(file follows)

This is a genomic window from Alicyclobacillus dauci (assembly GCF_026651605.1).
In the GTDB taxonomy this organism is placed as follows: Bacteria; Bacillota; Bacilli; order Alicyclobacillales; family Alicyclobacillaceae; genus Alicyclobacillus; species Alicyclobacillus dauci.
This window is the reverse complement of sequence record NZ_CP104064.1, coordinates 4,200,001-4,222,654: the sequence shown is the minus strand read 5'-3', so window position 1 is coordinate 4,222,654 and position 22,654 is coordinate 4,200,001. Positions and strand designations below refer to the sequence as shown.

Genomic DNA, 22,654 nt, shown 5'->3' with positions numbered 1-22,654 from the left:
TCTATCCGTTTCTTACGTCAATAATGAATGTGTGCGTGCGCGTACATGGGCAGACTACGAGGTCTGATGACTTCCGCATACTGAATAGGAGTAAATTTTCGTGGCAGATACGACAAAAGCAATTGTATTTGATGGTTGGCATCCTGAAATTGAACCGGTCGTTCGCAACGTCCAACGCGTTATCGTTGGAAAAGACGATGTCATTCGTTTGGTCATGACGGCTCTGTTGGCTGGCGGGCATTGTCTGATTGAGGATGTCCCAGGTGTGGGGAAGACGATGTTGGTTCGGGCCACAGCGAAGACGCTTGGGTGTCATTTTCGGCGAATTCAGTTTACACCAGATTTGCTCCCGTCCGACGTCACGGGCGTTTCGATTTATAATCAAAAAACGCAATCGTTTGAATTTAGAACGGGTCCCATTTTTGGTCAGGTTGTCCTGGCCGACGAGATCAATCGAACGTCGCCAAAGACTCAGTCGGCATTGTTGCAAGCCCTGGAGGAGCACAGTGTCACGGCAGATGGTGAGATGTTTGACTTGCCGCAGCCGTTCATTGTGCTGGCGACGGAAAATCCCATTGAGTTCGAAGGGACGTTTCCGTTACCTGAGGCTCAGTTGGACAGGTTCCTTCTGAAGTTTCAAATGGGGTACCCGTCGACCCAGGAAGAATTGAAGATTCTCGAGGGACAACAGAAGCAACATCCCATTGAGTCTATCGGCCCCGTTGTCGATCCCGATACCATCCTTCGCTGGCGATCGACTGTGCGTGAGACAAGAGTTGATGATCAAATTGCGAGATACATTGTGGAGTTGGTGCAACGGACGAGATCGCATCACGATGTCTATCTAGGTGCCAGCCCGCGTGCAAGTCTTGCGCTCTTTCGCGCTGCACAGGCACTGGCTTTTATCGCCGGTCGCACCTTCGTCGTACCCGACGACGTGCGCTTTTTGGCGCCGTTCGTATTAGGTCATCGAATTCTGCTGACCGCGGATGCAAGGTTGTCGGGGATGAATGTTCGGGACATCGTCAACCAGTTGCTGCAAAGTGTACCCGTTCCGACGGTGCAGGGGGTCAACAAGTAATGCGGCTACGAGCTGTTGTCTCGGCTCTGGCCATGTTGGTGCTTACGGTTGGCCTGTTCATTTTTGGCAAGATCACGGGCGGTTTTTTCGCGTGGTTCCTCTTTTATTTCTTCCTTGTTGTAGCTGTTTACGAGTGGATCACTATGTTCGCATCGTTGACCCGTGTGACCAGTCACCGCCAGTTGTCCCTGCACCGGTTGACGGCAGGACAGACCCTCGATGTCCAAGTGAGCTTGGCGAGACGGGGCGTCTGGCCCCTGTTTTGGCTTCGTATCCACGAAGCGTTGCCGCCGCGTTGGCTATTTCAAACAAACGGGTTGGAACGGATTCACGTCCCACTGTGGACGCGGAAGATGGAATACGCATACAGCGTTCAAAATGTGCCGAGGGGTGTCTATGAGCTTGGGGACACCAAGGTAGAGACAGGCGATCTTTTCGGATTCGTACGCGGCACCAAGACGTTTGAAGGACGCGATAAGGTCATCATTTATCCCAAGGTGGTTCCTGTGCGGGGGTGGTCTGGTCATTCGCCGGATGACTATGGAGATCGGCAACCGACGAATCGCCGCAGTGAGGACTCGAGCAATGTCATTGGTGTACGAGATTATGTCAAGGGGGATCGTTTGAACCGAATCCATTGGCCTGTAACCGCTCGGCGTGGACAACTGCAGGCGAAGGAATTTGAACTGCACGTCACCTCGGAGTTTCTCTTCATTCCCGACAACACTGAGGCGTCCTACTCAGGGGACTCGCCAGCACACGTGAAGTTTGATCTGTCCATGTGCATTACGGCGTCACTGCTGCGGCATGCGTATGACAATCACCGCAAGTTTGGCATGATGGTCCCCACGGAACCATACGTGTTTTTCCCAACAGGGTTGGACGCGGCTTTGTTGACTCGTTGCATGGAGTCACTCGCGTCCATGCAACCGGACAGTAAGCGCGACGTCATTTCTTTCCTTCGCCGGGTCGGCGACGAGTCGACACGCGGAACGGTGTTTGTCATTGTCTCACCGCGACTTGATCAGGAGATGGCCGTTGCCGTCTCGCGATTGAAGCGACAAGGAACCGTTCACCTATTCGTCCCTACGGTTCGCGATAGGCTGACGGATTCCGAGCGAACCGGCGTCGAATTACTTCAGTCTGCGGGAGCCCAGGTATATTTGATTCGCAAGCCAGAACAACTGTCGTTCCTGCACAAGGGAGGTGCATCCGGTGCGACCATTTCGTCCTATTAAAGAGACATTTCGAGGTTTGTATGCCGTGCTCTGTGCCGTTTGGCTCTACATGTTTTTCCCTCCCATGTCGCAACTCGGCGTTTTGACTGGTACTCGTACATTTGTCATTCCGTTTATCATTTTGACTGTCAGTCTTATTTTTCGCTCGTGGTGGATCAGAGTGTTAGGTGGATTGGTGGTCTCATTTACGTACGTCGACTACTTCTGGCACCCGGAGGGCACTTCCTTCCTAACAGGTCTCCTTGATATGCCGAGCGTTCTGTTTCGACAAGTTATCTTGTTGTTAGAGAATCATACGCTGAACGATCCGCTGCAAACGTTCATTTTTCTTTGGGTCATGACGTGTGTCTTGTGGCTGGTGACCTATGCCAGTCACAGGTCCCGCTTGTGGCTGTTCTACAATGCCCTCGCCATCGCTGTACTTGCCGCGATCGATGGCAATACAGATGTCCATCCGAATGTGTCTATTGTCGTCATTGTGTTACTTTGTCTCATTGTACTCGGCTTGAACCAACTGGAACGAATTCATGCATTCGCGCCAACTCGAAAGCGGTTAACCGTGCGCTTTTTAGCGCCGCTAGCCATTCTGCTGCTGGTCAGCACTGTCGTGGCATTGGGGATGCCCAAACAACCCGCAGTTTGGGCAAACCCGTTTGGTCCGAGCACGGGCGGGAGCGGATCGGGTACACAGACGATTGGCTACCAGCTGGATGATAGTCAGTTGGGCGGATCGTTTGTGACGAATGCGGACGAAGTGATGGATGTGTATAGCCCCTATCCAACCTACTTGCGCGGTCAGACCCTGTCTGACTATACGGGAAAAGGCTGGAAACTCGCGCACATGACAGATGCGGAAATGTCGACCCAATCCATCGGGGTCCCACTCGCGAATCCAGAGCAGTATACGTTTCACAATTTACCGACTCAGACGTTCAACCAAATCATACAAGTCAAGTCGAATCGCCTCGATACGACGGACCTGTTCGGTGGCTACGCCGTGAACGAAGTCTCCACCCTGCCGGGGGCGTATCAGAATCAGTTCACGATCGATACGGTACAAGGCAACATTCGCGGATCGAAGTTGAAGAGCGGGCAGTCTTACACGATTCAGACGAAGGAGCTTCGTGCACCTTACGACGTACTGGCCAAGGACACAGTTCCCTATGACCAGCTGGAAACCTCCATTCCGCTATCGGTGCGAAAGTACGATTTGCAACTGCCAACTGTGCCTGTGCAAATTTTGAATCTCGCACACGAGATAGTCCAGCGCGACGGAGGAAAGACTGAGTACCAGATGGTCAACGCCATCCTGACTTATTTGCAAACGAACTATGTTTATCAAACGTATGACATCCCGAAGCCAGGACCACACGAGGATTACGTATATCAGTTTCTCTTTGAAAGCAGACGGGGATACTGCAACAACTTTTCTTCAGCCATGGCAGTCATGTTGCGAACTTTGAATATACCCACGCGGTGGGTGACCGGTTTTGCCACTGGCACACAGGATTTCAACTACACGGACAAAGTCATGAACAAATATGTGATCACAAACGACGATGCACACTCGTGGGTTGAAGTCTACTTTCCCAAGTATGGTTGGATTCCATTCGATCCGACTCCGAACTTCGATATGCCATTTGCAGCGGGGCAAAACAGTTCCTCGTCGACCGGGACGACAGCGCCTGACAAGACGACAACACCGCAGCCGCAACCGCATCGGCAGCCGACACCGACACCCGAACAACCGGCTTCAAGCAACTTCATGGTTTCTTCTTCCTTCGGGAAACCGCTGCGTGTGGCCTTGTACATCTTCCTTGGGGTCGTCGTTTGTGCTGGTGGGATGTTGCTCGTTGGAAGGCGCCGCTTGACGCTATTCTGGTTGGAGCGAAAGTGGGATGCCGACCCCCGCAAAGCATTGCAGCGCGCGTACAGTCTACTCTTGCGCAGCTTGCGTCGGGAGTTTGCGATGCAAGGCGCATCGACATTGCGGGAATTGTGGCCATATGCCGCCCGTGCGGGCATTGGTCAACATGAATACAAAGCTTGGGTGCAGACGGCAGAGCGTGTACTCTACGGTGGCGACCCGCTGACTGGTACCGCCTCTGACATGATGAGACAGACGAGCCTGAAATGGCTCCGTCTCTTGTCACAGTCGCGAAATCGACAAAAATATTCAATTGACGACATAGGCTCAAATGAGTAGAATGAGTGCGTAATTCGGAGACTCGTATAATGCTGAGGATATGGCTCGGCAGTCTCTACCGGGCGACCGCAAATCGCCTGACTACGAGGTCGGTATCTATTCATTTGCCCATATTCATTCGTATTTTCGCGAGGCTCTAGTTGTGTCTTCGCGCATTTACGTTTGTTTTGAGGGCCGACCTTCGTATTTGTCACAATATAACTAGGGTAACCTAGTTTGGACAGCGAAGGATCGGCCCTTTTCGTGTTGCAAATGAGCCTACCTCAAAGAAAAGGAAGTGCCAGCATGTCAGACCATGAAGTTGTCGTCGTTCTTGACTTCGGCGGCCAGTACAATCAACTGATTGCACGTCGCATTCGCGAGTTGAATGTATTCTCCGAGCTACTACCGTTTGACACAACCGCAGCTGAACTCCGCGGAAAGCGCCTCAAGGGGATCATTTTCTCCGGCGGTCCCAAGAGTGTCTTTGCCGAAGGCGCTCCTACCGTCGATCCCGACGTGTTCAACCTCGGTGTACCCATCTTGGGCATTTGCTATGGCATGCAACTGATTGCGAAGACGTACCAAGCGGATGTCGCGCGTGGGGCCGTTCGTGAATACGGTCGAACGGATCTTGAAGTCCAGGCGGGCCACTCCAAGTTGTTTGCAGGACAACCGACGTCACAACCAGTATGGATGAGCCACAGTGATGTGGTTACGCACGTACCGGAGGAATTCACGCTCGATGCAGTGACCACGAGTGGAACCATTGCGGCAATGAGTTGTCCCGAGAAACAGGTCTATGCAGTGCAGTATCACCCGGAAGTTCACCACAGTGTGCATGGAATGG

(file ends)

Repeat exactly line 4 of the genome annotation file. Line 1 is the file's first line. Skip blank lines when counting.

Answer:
Genomic DNA, 22,654 nt, shown 5'->3' with positions numbered 1-22,654 from the left: